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Budget cuts curtail search for alien life

Mark Milian
The Allen Telescope Array is a field of dish-like scopes some 300 miles north of San Francisco.
The Allen Telescope Array is a field of dish-like scopes some 300 miles north of San Francisco.
  • A program to search for signs of extraterrestrial life is on hold for lack of funding
  • The Allen Telescope Array's shutdown was blamed on state and federal budget issues
  • SETI, one of two groups behind the project, is seeking investors and grassroots donations

(CNN) -- Interstellar radio has lost one of its most avid listeners.

A collection of sophisticated radio telescopes in California that scan the heavens for extraterrestrial signals has suspended operations because of lack of funding, a spokeswoman said Monday.

The Search for Extraterrestrial Intelligence Institute operates the Allen Telescope Array, the field of dish-like scopes some 300 miles north of San Francisco. The telescopes are a joint effort of SETI and University of California-Berkeley's Radio Astronomy Lab and have been funded largely by Microsoft co-founder Paul Allen, who donated more than $25 million to the project.

A state budget crisis and reduced federal dollars have choked the project of funding, said Karen Randall, SETI's director of special projects. SETI put the Allen Telescope Array on hold a week ago -- a situation publicly revealed by Franck Marchis, a principal investigator for SETI who doesn't work on the affected project, on his blog.

SETI CEO Tom Pierson sent an April 22 letter to donors saying the telescope array had been put into "hibernation," Randall said. Pierson's letter stated in part, "Starting this week, the equipment is unavailable for normal observations and is being maintained in a safe state by a significantly reduced staff."

The Allen Telescope Array will resume operations by 2013, when SETI's new round of funding goes into effect, Randall said. The funding will cover the project until 2018, she said. In the meantime, SETI is searching for quick cash.

"Obviously, we want to be prepared for these kinds of things," Randall said of financial obstacles. "We are working on some other angles that have bubbled up that will basically not be so vulnerable to budget cycles."

SETI since last month has been soliciting donations to fund the Allen project. The organization says it needs to raise $5 million. Randall said she hasn't talked with Allen about contributing additional funds.

The Allen radio telescopes aren't the only ones that SETI can use to listen to the universe. SETI also analyzes data gathered by radio telescopes in West Virginia, Puerto Rico and Australia, as well as the Hubble Space Telescope and the Spitzer Space Telescope, although SETI researchers must compete for time on those instruments.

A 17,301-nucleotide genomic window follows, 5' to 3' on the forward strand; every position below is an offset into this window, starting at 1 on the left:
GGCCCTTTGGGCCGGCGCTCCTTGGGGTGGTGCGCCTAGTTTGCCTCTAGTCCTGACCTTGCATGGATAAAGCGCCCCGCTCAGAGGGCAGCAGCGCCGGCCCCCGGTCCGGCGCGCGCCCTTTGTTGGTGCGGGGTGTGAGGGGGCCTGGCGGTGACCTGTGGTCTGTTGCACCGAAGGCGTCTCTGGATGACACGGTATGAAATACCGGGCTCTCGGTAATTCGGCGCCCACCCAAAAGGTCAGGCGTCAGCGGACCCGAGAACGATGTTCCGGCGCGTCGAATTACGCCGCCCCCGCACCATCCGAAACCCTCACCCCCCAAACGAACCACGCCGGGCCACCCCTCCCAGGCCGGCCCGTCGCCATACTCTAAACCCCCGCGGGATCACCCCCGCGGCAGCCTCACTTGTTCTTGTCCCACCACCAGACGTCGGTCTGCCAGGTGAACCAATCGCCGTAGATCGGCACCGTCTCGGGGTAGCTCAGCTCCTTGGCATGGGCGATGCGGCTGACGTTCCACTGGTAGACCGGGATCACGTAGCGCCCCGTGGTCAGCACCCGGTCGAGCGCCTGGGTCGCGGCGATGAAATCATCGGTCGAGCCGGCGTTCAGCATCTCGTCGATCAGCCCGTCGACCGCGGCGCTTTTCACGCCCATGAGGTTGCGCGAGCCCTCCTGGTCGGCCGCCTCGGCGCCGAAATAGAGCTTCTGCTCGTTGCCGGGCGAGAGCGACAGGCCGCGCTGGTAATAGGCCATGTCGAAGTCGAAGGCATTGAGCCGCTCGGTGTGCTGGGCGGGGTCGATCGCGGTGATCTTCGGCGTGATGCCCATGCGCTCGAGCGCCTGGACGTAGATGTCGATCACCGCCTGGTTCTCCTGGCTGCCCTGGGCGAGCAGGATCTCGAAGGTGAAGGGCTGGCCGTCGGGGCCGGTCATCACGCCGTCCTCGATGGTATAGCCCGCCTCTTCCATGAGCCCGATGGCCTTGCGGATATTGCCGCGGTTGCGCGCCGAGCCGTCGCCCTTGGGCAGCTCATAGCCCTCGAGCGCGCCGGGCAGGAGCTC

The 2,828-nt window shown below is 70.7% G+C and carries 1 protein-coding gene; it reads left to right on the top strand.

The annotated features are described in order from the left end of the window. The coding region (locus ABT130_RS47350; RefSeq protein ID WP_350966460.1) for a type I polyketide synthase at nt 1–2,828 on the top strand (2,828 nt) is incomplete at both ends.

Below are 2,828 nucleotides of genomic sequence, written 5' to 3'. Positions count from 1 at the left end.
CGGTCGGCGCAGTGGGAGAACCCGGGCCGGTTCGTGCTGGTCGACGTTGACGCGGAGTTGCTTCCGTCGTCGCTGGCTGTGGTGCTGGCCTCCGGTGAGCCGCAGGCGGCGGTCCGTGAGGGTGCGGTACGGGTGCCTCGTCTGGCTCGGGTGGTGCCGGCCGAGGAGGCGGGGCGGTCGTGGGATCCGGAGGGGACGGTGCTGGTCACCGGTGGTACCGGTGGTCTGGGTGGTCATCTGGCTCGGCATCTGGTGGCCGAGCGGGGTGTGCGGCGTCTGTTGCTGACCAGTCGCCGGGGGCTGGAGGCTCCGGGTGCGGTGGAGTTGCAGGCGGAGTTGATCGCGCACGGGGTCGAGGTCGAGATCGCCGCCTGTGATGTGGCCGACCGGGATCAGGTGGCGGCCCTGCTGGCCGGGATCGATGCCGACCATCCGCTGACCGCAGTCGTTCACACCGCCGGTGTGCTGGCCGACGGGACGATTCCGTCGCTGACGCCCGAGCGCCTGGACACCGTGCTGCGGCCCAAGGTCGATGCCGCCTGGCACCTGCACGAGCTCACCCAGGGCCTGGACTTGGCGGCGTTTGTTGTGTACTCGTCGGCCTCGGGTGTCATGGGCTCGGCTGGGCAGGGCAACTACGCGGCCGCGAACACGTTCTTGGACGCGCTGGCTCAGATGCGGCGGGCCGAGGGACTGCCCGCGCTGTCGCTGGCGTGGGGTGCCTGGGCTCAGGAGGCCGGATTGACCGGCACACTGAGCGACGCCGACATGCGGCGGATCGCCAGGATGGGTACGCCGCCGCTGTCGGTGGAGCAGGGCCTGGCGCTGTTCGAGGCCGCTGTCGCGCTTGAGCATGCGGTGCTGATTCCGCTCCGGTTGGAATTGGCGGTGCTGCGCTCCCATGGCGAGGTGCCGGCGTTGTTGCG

The SETI Institute is based in Mountain View, in California's Silicon Valley. According to its website it employs over 150 scientists, educators and support staff, and gets most of its funding from private donations and non-governmental grants.

Research at the institute is anchored by two centers: The Center for SETI Research, which seeks evidence of extraterrestrial life by looking for some signature of its technology; and the Carl Sagan Center for the Study of Life in the Universe, which examines the origin, evolution and distribution of life forms on Earth and beyond.

It was not immediately clear how the budget crunch at SETI would affect its other astrobiology programs.

The idea for constructing the Allen Telescope Array was conceived in 1997. Four years later, Allen agreed to fund the venture and construction of the initial 42 antennas, located in Northern California's rural Cascade Mountains. SETI has said it plans to eventually grow the number of dishes to 350.

The array's 20-foot-wide telescopes, spread across several acres, don't send messages into space but scan the cosmos for signals of extraterrestrial origin. Unlike previously existing radio telescopes, which scan the sky for limited periods, the Allen Telescope Array probed the universe round the clock.

Each of the 42 dishes is aimed at a different area of the sky, collecting reams of data that are being studied by computers for unusual patterns.

SETI also is known for its most visible staffer, astronomer Jill Tarter, current director of the Center for SETI Research and the real-life inspiration for Jodie Foster's character in the 1997 movie "Contact."

"At SETI, our current mission isn't to broadcast, but rather to listen to the universe and see what else might be out there," she wrote last year in a commentary published on "If signals are detected, everyone on the planet should have a voice in deciding how to respond."

The cutbacks at SETI and UC-Berkeley come at a challenging time for space exploration. NASA is ending its space shuttle program, and the agency faces "tough fiscal times, tough choices" for its 2012 budget, Administrator Charles Bolden said recently.

California's fiscal woes have also reduced the amount of money available to the Berkeley lab, Randall said.

The lab will lay off four people due to a lack of operating revenue, leaving two support staff, said Robert Sanders, a spokesman for the school. The group begun shrinking in 2009 when Berkeley laid off several staff, he said.'s Brandon Griggs contributed to this story.


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